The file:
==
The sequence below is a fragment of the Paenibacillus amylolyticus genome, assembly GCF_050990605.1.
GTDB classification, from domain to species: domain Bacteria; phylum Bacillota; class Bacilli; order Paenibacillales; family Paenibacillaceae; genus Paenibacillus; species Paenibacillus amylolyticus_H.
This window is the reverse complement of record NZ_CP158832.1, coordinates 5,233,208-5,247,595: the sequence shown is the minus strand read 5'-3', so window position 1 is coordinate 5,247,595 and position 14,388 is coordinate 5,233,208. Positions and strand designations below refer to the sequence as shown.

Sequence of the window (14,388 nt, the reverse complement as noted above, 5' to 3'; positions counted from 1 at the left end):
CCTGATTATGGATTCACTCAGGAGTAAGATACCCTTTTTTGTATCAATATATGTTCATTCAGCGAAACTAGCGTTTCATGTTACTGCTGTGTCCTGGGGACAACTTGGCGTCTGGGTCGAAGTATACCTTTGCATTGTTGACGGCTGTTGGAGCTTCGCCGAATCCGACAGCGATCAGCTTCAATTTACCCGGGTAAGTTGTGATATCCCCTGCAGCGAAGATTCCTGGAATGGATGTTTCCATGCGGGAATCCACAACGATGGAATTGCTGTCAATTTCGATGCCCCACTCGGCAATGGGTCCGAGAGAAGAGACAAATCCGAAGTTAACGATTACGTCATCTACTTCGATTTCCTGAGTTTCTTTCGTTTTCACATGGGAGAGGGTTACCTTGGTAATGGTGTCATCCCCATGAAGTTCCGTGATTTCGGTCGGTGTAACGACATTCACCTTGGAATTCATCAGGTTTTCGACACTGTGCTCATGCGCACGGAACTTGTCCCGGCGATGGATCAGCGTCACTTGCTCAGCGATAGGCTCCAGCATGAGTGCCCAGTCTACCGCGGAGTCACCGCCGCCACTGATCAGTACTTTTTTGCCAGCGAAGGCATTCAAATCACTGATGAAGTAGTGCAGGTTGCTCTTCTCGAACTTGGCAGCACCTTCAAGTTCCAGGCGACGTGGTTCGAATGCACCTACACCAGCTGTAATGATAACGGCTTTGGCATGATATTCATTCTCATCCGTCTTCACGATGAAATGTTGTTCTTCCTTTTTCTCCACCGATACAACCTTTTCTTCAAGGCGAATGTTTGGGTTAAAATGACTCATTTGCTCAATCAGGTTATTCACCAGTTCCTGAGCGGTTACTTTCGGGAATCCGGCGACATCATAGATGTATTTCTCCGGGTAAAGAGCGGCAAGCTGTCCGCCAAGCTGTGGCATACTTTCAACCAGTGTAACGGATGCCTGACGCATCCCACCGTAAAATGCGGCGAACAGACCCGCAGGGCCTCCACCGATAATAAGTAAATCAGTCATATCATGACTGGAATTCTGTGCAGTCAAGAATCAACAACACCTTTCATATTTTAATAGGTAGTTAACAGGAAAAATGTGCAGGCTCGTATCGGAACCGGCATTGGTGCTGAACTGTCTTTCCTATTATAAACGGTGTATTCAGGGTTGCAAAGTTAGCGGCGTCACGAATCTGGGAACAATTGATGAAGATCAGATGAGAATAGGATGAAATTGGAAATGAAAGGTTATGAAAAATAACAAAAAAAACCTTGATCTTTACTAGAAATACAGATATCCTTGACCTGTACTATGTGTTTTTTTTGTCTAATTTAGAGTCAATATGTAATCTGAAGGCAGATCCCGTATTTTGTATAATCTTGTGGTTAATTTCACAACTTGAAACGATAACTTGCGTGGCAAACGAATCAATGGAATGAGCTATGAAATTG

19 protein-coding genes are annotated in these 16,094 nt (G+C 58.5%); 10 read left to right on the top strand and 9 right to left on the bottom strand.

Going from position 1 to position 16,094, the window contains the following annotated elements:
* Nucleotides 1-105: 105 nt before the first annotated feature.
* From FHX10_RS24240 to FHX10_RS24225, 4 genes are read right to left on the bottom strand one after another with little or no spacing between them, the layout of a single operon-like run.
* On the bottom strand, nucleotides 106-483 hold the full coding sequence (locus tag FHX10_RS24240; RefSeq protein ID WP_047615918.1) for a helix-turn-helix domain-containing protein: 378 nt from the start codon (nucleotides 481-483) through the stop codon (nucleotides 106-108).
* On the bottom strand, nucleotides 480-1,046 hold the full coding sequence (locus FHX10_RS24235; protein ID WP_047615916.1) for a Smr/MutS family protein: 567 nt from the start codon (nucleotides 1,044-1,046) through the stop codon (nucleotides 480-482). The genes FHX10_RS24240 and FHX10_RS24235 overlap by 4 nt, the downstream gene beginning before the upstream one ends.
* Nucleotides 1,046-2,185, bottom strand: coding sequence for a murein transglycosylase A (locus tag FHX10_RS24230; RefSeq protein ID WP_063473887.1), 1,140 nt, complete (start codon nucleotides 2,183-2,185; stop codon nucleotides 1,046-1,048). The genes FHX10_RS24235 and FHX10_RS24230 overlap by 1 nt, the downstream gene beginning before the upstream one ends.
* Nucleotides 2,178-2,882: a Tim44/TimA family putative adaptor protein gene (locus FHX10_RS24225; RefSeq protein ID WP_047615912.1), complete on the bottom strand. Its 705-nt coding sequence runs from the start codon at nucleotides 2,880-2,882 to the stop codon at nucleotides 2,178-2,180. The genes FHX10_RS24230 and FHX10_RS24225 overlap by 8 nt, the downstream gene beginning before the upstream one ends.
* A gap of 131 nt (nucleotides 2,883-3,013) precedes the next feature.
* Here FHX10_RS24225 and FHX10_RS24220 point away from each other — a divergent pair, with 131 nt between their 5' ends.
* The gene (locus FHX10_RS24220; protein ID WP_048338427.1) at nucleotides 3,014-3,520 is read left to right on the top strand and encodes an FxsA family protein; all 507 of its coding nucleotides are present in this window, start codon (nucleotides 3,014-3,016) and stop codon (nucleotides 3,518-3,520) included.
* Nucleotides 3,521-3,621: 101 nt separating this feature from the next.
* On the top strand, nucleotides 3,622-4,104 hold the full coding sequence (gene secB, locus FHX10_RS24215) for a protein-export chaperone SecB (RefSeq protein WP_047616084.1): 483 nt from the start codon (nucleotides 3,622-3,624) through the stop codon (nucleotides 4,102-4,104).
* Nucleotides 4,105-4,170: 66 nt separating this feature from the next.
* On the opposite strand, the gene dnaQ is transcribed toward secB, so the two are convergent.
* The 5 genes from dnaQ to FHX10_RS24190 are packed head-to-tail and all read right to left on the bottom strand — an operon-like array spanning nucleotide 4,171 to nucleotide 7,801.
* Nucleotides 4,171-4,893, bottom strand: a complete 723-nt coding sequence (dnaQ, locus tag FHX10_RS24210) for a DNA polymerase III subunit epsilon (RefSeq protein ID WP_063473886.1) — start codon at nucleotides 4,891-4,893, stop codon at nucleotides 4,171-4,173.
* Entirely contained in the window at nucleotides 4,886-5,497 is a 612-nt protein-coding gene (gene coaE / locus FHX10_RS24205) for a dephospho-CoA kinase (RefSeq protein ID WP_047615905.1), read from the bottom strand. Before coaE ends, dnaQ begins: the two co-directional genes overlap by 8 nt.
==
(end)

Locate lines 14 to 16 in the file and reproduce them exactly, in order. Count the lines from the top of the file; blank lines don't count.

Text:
* A gap of 131 nt (nucleotides 2,883-3,013) precedes the next feature.
* Here FHX10_RS24225 and FHX10_RS24220 point away from each other — a divergent pair, with 131 nt between their 5' ends.
* The gene (locus FHX10_RS24220; protein ID WP_048338427.1) at nucleotides 3,014-3,520 is read left to right on the top strand and encodes an FxsA family protein; all 507 of its coding nucleotides are present in this window, start codon (nucleotides 3,014-3,016) and stop codon (nucleotides 3,518-3,520) included.